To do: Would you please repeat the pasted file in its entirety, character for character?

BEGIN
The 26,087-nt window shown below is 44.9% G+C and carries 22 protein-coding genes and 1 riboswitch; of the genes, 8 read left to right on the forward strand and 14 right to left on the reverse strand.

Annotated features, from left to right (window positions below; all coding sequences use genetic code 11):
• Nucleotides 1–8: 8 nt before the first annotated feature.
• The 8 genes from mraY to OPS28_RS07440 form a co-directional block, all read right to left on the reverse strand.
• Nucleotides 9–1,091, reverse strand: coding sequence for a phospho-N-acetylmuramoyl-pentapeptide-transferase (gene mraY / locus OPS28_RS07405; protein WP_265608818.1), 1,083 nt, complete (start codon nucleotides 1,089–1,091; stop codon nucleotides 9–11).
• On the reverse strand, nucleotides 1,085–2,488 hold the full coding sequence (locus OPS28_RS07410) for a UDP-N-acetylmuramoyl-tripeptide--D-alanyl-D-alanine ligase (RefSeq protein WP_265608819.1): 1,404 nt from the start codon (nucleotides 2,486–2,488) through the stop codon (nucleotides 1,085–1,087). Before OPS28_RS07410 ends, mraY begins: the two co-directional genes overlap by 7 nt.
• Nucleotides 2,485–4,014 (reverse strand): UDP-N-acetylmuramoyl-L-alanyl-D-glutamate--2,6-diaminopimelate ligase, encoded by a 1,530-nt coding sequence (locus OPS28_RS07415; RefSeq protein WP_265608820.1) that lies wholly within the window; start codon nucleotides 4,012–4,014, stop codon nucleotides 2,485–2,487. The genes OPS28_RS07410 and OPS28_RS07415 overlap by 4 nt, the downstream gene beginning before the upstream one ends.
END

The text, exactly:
The 26,087-nt window shown below is 44.9% G+C and carries 22 protein-coding genes and 1 riboswitch; of the genes, 8 read left to right on the forward strand and 14 right to left on the reverse strand.

Annotated features, from left to right (window positions below; all coding sequences use genetic code 11):
• Nucleotides 1–8: 8 nt before the first annotated feature.
• The 8 genes from mraY to OPS28_RS07440 form a co-directional block, all read right to left on the reverse strand.
• Nucleotides 9–1,091, reverse strand: coding sequence for a phospho-N-acetylmuramoyl-pentapeptide-transferase (gene mraY / locus OPS28_RS07405; protein WP_265608818.1), 1,083 nt, complete (start codon nucleotides 1,089–1,091; stop codon nucleotides 9–11).
• On the reverse strand, nucleotides 1,085–2,488 hold the full coding sequence (locus OPS28_RS07410) for a UDP-N-acetylmuramoyl-tripeptide--D-alanyl-D-alanine ligase (RefSeq protein WP_265608819.1): 1,404 nt from the start codon (nucleotides 2,486–2,488) through the stop codon (nucleotides 1,085–1,087). Before OPS28_RS07410 ends, mraY begins: the two co-directional genes overlap by 7 nt.
• Nucleotides 2,485–4,014 (reverse strand): UDP-N-acetylmuramoyl-L-alanyl-D-glutamate--2,6-diaminopimelate ligase, encoded by a 1,530-nt coding sequence (locus OPS28_RS07415; RefSeq protein WP_265608820.1) that lies wholly within the window; start codon nucleotides 4,012–4,014, stop codon nucleotides 2,485–2,487. The genes OPS28_RS07410 and OPS28_RS07415 overlap by 4 nt, the downstream gene beginning before the upstream one ends.